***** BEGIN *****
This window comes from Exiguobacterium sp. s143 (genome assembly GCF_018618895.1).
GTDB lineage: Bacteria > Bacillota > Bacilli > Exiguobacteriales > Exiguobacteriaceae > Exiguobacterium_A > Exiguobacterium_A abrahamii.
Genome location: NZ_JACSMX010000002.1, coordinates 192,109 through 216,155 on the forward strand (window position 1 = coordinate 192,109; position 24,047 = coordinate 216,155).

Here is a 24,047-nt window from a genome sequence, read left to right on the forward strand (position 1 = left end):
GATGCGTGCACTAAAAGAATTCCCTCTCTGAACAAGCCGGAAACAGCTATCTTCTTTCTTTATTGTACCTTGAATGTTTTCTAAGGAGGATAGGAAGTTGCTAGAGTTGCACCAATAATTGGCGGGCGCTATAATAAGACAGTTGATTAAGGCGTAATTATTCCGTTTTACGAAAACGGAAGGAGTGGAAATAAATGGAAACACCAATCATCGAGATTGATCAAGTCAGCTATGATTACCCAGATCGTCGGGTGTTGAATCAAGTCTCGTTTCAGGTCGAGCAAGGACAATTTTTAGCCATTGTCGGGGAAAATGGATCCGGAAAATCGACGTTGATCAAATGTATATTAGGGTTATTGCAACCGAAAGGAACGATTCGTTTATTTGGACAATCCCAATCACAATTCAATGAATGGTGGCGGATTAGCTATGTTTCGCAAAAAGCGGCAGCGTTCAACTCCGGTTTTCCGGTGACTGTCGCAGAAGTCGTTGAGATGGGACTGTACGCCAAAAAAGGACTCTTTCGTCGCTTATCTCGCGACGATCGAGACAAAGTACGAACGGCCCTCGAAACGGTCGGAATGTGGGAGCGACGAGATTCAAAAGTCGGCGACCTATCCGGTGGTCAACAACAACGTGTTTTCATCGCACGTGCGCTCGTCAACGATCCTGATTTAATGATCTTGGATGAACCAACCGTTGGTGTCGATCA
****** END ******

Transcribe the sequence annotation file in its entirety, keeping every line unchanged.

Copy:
This window comes from Exiguobacterium sp. s143 (genome assembly GCF_018618895.1).
GTDB lineage: Bacteria > Bacillota > Bacilli > Exiguobacteriales > Exiguobacteriaceae > Exiguobacterium_A > Exiguobacterium_A abrahamii.
Genome location: NZ_JACSMX010000002.1, coordinates 192,109 through 216,155 on the forward strand (window position 1 = coordinate 192,109; position 24,047 = coordinate 216,155).

Here is a 24,047-nt window from a genome sequence, read left to right on the forward strand (position 1 = left end):
GATGCGTGCACTAAAAGAATTCCCTCTCTGAACAAGCCGGAAACAGCTATCTTCTTTCTTTATTGTACCTTGAATGTTTTCTAAGGAGGATAGGAAGTTGCTAGAGTTGCACCAATAATTGGCGGGCGCTATAATAAGACAGTTGATTAAGGCGTAATTATTCCGTTTTACGAAAACGGAAGGAGTGGAAATAAATGGAAACACCAATCATCGAGATTGATCAAGTCAGCTATGATTACCCAGATCGTCGGGTGTTGAATCAAGTCTCGTTTCAGGTCGAGCAAGGACAATTTTTAGCCATTGTCGGGGAAAATGGATCCGGAAAATCGACGTTGATCAAATGTATATTAGGGTTATTGCAACCGAAAGGAACGATTCGTTTATTTGGACAATCCCAATCACAATTCAATGAATGGTGGCGGATTAGCTATGTTTCGCAAAAAGCGGCAGCGTTCAACTCCGGTTTTCCGGTGACTGTCGCAGAAGTCGTTGAGATGGGACTGTACGCCAAAAAAGGACTCTTTCGTCGCTTATCTCGCGACGATCGAGACAAAGTACGAACGGCCCTCGAAACGGTCGGAATGTGGGAGCGACGAGATTCAAAAGTCGGCGACCTATCCGGTGGTCAACAACAACGTGTTTTCATCGCACGTGCGCTCGTCAACGATCCTGATTTAATGATCTTGGATGAACCAACCGTTGGTGTCGATCA